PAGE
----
Squaring the circle is hard, but according to Stuart Roger UKIP wants to achieve something even harder. They are determined to ditch Europe but equally determined to hang on to its biggest gravy train: the Common Agricultural Policy. Money from CAP goes to some of their most enthusiastic supporters: rural landowners and farmers…
At present the EU ladles out between £60 & £90 per acre to these and other lucky landowners. UKIP's agriculture spokesman Stuart Agnew is guaranteeing that rural landowners will still receive £80 per acre from the UK taxpayer if we quit Europe, and will have to comply with fewer irritating Brussels rules to get their mitts on our dosh. Courtesy of UKIP we will continue to subsidise the wealthy but will get even less for our money.
From the UKIP leaflet:
£80 per acre on lowland, pro-rata decrease on marginal and hill land, capped at £120,000.
Having a cap is a good idea, although it is still far too high and can easily be fiddled by splitting up a farm. I assume that Stuart Agnew's farm is just a shade underneath the £120,000 limit, that's not a random figure.
But what is nonsense (and existing EU rules are the same) is having higher subsidies for more productive land; the subsidy is supposed to "help struggling farmers" or some such bullshit, in which case the subsidies ought to be higher for marginal land.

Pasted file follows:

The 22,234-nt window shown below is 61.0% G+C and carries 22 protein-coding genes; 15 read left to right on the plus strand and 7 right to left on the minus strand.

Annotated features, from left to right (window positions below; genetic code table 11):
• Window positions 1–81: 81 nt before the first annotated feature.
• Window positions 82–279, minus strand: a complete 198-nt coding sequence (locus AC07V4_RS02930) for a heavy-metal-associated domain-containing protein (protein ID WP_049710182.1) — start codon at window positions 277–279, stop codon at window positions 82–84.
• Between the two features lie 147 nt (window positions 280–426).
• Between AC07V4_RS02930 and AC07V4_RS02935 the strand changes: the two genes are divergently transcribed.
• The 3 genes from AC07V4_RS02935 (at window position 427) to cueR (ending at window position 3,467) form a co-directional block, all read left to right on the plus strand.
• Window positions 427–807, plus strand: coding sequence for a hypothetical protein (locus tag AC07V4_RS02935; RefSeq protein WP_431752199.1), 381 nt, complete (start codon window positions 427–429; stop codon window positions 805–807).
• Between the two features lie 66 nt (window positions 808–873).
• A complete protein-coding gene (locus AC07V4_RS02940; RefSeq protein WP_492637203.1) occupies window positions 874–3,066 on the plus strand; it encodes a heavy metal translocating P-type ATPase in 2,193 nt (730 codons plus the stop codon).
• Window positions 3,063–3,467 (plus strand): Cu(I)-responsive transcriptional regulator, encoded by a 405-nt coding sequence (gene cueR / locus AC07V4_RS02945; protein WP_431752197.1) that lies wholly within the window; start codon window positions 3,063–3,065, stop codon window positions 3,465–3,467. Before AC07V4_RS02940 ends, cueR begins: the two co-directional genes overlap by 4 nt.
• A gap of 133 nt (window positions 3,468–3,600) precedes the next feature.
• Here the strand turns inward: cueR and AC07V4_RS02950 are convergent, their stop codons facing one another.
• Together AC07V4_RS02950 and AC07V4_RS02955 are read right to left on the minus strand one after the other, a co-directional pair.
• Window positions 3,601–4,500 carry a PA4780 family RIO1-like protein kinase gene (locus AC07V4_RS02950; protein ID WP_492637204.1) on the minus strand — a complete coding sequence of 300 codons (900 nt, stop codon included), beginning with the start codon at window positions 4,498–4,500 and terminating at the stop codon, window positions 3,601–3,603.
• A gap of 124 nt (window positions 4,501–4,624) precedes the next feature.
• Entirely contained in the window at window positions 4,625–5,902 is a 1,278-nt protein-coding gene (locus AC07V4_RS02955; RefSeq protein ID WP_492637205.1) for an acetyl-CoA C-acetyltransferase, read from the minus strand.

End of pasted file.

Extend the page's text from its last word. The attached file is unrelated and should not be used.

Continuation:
Via LVT Campaign, from the FT:
The government has spent £63m buying up 106 homes blighted by the proposed HS2 high speed rail link. Estate agents say tens of thousands of homes along the route have lost up to a quarter of their value.
Although the future of the £50bn north-south rail link is still uncertain, more than 500 homeowners have applied to have their property bought under the government’s exceptional hardship scheme.
Of these, 340 claims have been rejected, but 106 homes have been purchased at an average price of just under £600,000, highlighting fears of how soaring property prices could inflate the final compensation bill.
The government is spending £1.1bn in this parliament on consultants, preparatory work, compensation and other expenditure. The majority of the properties it has bought have since been rented out.
Wednesday, 12 March 2014